Ransom Scenery hail from Springfield, Illinois and they recently released a self-titled new album which can only be classified as ethereal, space rock. The band consists of two members: Chaepter Negro, who provides vocals and plays piano, mandolin and cello; and Drew Lowery handles drums and percussion.
Rock historians attribute the origin of space rock to Joe Meek, who, in 1959, released a concept album called 'I Hear a New World'. However, the term space rock usually refers to progressive rock bands of the 1970s, such as Gong, Hawkwind and even Pink Floyd. The term was resurrected after Y2K to describe bands like Comets on Fire, The Flowers of Hell and others of similar ilk.
Ransom Scenery has added an avant garde aspect, one that skirts around the edges of experimental rock, to its own interpretation of space rock. Essentially, Ransom Scenery's sound revolves around extravagant tropes and musical allusions thick with somber intensity. It's a sound that one either enjoys or dislikes, depending on personal taste. On the one hand, to those that enjoy space rock, the songs on the album will become sylphs of piquant beauty. On the other hand, those who don't like space rock will discover little more than indefinable, burlesque noise.
Ransom Scenery encompasses nine original songs. The first track, and probably the best, is 'Slowly Spinning' which seems tailor made for the soundtrack of some bizarre sci-fi flick, one of those sci-fi flicks where "the experience" takes precedence over plot and dialogue. The song has a warm melody, along with slow-feel vocals, as if the vocalist is ensconced in a cocoon of honey. The effect is dreamy, while suggesting a degree of hollowness, like Fritz Lang's 'Metropolis'.
'Driplove' is one of those songs that precisely resembles its title, as if a mad alchemist managed to distill Love, bottle it, and then proceeds to pour it out. Imagine a rain forest, where Love literally drips from fat leaves. Unfortunately, a piece of smarmy dialogue, inserted in the middle of the tune, ruins the effect. At that point, the song becomes repetitive.
One of the more interesting songs on the album is 'My Golden Shield', which is very surreal, sounding like music emanating from a hologram. 'Just Tour' can only be described as frenetic noise, with vague voices whispering in the background. 'Unconditional' sounds tinny and artificial, like a toddler experimenting on Dad's synthesizer. And 'Holozoic' is a Pixar soundtrack gone bad: robotic noises that segue to cacophony.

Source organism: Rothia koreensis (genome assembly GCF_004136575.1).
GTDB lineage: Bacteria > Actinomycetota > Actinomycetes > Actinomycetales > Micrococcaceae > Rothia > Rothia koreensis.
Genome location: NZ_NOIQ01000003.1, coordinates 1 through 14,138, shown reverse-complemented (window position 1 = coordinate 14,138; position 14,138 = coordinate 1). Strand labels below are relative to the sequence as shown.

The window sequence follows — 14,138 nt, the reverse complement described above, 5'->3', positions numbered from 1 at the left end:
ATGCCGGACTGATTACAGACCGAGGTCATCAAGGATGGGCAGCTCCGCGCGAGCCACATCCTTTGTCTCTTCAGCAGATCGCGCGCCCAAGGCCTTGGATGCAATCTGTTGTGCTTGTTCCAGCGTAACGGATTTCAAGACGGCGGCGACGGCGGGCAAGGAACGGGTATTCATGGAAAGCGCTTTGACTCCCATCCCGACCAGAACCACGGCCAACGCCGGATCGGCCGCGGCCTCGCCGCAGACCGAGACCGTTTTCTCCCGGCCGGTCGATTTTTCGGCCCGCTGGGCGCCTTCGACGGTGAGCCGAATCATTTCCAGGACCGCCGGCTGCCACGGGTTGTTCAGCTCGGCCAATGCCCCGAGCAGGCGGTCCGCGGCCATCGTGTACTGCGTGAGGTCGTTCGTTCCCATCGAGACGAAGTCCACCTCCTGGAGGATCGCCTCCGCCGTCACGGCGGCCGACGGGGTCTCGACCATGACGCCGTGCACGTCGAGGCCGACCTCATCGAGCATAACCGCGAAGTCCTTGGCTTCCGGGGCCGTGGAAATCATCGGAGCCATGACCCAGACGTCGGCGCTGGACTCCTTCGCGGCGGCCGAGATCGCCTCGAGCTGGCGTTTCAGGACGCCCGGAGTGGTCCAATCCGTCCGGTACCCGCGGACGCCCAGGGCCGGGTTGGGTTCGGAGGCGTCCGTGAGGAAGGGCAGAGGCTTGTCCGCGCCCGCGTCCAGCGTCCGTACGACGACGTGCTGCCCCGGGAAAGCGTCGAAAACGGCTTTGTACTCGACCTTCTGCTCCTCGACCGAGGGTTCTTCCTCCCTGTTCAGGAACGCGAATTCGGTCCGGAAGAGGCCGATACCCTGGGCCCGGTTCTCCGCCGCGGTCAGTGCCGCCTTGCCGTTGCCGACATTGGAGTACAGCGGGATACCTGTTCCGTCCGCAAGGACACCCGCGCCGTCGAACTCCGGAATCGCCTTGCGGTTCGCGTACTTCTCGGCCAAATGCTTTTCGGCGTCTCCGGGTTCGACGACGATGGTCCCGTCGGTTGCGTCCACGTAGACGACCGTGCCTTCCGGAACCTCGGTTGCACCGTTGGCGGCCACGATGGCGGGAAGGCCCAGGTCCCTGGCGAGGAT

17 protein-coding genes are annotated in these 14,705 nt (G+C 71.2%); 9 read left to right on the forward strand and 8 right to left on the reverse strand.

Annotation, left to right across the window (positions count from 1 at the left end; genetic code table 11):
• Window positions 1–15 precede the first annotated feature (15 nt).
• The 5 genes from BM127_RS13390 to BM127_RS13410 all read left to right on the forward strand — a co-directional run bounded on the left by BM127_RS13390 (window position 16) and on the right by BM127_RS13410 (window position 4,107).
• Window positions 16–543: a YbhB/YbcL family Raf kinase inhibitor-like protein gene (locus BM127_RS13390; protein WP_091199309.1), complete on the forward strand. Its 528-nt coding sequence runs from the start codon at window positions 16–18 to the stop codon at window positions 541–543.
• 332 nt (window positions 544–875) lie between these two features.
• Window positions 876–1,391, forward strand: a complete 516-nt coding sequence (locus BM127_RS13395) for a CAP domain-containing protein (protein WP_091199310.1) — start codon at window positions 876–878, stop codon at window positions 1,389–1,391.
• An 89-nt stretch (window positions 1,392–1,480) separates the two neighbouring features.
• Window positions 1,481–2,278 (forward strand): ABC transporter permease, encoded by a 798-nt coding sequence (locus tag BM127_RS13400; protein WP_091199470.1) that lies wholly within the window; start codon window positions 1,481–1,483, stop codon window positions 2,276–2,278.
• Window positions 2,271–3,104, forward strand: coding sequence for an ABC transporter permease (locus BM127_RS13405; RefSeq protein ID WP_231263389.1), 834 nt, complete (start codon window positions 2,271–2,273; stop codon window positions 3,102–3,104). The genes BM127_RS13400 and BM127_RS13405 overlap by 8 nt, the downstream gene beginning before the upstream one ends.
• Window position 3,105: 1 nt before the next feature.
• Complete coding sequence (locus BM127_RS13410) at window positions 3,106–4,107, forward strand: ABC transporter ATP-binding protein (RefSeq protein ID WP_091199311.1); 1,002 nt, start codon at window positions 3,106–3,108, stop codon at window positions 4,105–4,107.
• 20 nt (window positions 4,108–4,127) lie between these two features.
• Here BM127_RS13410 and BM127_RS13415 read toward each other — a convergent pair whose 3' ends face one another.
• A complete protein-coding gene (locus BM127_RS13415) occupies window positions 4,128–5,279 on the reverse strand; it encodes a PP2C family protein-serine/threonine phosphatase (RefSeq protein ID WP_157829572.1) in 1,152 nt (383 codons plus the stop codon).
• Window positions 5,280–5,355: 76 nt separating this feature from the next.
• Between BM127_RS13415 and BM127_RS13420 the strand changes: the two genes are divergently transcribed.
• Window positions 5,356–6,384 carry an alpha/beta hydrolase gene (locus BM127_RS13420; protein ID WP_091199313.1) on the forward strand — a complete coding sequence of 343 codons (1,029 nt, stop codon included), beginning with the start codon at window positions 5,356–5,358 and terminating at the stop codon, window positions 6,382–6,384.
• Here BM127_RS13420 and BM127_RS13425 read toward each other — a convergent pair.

The rest of the songs on the album follow a similar trend: dreamy, spaced-out compositions that float and spin and pulse through an emotional vacuum. Overall, Ransom Scenery resembles a shrill yammer on a single tone. And for the most part, the arrangements seem haphazard and borrowed from who knows where.
'Ransom Scenery' lacks the absolute serenity that space rock usually evokes. Devotees of space rock may want to listen to it and might enjoy it, but it's not everyone's cup of tea.
Facebook page -
Live music returned to Dreamland in Margate in spectacular fashion as Sports Team brought their 'Bus Trip All-Dayer' back to the seaside town for the...
Wolf Alice are nominated for the third time and Arlo Parks is an unsurprising first-time nominee.
Well before they enjoyed meteoric success with 'The Black Parade', My Chemical Romance started their musical journey with another concept album, 'I...
Willow Smith and more rocked a buzzcut for so many reasons.
Normani and Cardi B dispense with the need to maintain any resemblance of social distancing as they get up-close and personal in the video their...
'Diamond Life', released on the 16th July 1984, is not only a significant album in it's own right, it's a cultural touchstone and a near perfect...
The resurrection of punk presents an exciting year for music.